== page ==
Internal Hernias Involving the Sigmoid Mesocolon
CAPT. J. ROBERT BENSON,** MC, USA, CAPT. DUNCAN A. KILLEN,*§
From the Department of Surgery, Walter Reed General Hospital,
WRAMC, Washington 12, D. C.
INTERNAL hernias account for only a
small percentage of all instances of intesti-
nal obstruction. Hernias which result from
defects, or abnormalities of the sigmoid
mesocolon are among the rarer types of
internal hernia. Management of a patient
who presented with intestinal obstruction
due to a previously unreported variant of
such internal hernias prompted this report.
This 42-year-old woman was admitted to De-
Witt Army Hospital on September 4, 1962, with
a four day history of intermittent, cramping pain
in the lower abdomen. This was associated with
obstipation and slight abdominal distention, but
without nausea or vomiting. There was no history
of previous similar episodes of abdominal pain
or prior abdominal operation.
Physical examination revealed the patient to
be well developed, well nourished, and in no
distress. Temperature was 370 C., pulse 88, and
blood pressure 120/88. The abdomen was slightly
distended, but soft without tenderness, spasm, or
masses. No external hernia was present. Pelvic
examination was normal. The remainder of the
physical examination was unremarkable.
Laboratory examination revealed a hematocrit
of 44 per cent and a white blood cell count of
8,000 (following hydration). Roentgenogram of
the chest was normal. Flat and upright roentgeno-
grams of the abdomen showed slight distention
of two loops of small bowel with air-fluid levels.
There was a small amount of colonic gas present.
The patient was given nothing by mouth and
parenteral fluids were administered. There was
subsidence of all symptoms and persistence of a
good appetite. Bowel sounds were normal and
abdominal examination remained essentially un-
changed. X-ray of barium enema of the colon was
*Submitted for publication March 12, 1963.
Resident, General Surgery Service.
Surgical Service, DeWitt Army Hospital,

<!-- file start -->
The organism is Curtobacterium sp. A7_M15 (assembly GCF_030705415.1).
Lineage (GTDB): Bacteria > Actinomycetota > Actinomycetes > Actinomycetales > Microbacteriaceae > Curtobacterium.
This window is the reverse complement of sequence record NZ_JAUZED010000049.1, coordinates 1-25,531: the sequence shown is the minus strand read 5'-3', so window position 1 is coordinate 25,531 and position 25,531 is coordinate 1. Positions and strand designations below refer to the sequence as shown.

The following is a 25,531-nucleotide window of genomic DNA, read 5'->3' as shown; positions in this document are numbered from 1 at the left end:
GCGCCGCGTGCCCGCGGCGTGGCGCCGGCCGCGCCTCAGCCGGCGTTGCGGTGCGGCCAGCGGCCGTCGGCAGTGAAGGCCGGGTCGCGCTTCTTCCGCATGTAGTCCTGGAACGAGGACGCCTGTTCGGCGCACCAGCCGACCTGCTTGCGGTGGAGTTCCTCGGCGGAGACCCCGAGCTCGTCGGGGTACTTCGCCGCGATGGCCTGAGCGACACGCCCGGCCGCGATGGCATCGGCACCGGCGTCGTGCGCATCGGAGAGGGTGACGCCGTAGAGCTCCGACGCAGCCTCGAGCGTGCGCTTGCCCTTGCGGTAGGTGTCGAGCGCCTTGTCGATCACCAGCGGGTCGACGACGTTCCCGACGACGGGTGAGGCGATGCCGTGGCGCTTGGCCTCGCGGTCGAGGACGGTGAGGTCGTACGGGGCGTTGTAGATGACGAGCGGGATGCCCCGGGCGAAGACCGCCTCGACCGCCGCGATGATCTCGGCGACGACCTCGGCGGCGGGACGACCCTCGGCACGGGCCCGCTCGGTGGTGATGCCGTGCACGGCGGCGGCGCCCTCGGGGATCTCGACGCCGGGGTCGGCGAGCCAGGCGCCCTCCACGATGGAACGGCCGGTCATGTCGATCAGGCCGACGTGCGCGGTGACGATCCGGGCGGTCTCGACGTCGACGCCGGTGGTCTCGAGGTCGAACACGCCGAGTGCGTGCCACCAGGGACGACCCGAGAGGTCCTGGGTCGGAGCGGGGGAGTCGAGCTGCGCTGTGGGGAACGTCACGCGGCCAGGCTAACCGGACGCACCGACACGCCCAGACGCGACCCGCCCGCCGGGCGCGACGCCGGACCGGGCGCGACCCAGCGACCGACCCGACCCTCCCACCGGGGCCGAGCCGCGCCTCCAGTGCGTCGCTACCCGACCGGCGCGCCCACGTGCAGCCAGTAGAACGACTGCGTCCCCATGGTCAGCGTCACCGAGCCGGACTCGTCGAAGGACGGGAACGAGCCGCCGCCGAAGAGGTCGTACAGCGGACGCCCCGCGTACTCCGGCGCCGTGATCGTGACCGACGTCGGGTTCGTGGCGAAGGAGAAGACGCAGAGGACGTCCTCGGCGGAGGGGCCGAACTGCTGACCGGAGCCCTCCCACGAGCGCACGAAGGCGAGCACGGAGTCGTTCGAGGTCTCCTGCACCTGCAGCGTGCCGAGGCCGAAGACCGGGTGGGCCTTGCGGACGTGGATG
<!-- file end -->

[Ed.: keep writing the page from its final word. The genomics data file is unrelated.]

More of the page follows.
Fort Belvoir, Virginia.
normal. Despite nasogastric suction, repeated ab-
dominal roentgenograms showed progressive
crease of the small bowel distention.
September 10, 1962. At operation, the colon and
terminal ileum were found collapsed. Proximal
small bowel was
inches from the ileocecal valve, the ileum entered
the ring of an internal hernia
hernial ring was oval, 2 cm. in diameter, and
situated in the left leaf of the mesosigmoid. The
ileum passed anterior to the sigmoid colon to
enter the defect where the small bowel was en-
carcerated. The ring of the sac was incised, re-
leasing a 15 cm. segment of viable ileum. Exami-
revealed that the ring of the sac was formed by
the left peritoneal leaf of the mesosigmoid, im-
hernial sac itself was contained within the meso-
sigmoid and extended caudally into the presacral
space, posterior to and to the left of the upper
rectum. The hernia did not involve the sciatic
foramen. The hernial defect was repaired with
interrupted silk sutures. An incidental appendec-
tomy was performed. No other intra-abdominal
abnormality was found.
The postoperative course was uneventful. The
September 29, 1962. Her subsequent course has
to the sigmoid
Internal hernias account for between 1
and 3 per cent of all instances of intestinal
obstruction.2'7 The more frequently en-
countered internal hernias are those related
to the paraduodenal fossae, the paracecal
fossae, defects of the small bowel mesen-
foramen of Winslow. Hernias involving the
sigmoid mesocolon account for only about
5 per cent of all internal hernias,4 there